Smart finger uses sensors to detect substances such as glass, silicon and wood with more than 90 per cent accuracy, which could be useful for robotic manufacturing tasks
An artificial finger can identify different materials with more than 90 per cent accuracy by sensing their surface. The technology could be useful for automating robotic manufacturing tasks, such as sorting and quality control.
Touch sensors that can gain information about surfaces, such as pressure or temperature, aren’t new, but sensors that can recognise the type and roughness of surfaces are less common.
Dan Luo at the Chinese Academy of Sciences’s Beijing Institute of Nanoenergy and Nanosystems and his colleagues have developed a finger that can identify what a material is made from by using “triboelectric” sensors to test its ability to gain or lose electrons, and discern its roughness, without causing damage to it.
When trialled on hundreds of samples of 12 substances such as wood, glass, plastic and silicon, and combined with a machine learning-based data analysis, the finger achieved an average accuracy of 96.8% and at least 90 per cent accuracy for all of the materials.
The device consists of four small square sensors, each made of a different plastic polymer, chosen for their different electrical properties. When the sensors move close enough to the surface of an object, electrons from each square interact with the surface in a slightly different way, which can then be measured.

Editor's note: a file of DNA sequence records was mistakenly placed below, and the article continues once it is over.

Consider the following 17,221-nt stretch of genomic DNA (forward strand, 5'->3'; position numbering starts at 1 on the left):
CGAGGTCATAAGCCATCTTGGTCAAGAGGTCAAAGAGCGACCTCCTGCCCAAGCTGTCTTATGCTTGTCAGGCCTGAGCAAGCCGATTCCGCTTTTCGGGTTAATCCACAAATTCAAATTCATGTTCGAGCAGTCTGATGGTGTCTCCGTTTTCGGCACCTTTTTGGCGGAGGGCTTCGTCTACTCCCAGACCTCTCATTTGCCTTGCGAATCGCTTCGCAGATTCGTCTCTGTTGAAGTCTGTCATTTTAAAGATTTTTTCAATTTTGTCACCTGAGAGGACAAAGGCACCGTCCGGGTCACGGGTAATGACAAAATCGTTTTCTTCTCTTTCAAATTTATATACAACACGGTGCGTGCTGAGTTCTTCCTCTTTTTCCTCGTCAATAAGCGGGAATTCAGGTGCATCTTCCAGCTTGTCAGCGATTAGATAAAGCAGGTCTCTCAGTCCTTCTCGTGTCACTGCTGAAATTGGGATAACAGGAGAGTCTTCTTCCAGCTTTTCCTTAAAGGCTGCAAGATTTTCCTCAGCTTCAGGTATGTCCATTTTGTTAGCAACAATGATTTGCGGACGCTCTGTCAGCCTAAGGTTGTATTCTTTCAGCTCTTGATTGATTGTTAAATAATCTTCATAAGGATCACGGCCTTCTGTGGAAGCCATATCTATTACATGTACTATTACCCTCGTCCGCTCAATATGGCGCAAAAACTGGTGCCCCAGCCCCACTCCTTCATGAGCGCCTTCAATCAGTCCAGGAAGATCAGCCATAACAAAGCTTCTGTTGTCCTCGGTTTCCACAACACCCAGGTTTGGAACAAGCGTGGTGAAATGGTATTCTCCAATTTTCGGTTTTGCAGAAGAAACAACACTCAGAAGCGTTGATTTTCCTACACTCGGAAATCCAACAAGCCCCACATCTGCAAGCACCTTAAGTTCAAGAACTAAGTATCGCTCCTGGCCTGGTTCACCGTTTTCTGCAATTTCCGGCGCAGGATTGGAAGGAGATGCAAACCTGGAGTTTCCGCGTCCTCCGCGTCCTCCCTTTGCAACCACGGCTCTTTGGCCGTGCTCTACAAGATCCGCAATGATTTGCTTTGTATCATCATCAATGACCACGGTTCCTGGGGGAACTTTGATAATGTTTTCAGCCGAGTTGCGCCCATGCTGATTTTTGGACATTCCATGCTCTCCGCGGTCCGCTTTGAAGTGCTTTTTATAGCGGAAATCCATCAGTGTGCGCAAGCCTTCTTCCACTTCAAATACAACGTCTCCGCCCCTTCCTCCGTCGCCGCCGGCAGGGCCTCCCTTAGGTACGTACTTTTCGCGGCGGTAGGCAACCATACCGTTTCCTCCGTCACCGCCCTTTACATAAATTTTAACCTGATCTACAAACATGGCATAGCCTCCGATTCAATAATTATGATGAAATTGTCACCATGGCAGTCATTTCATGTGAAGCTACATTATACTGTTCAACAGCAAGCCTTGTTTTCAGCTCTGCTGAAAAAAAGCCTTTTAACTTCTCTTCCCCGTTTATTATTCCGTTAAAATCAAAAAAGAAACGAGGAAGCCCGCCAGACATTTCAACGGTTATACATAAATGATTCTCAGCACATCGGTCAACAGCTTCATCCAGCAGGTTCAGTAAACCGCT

These sensors, housed in a finger-like case, are then attached to a processor and an organic LED screen, which displays the name of the detected material type. In an industrial setting, the processor could be connected directly to a manufacturing control mechanism. “Smart fingers could help robots check whether products meet manufacturing standards, in terms of composition and surface structure,” says Luo. “Our system could also play an important role in industrial material sorting.”
If it is shown to be robust over many thousands of tests, the sensor’s ability to differentiate between materials could make it well-suited for tasks like quality control in manufacturing, says Ben Ward-Cherrier at the University of Bristol, UK. However, it would probably prove more effective when combined with other sensors that can detect things such as edges or friction.
Luo and his team also suggest that the device could be used for artificial prosthetics, but it is unlikely it would be useful for that, says Tamar Makin at the University of Cambridge. “For technology that is human controlled, we don’t need this level of sophistication,” she says. “Imagine you’re an amputee and you’re reaching out for a cup of coffee. You have so much life experience, and online experience with your intact hand, to have a very good estimate of the material that you’re about to reach.”
Journal reference: Science Advances, DOI: 10.1126/sciadv.abq2521
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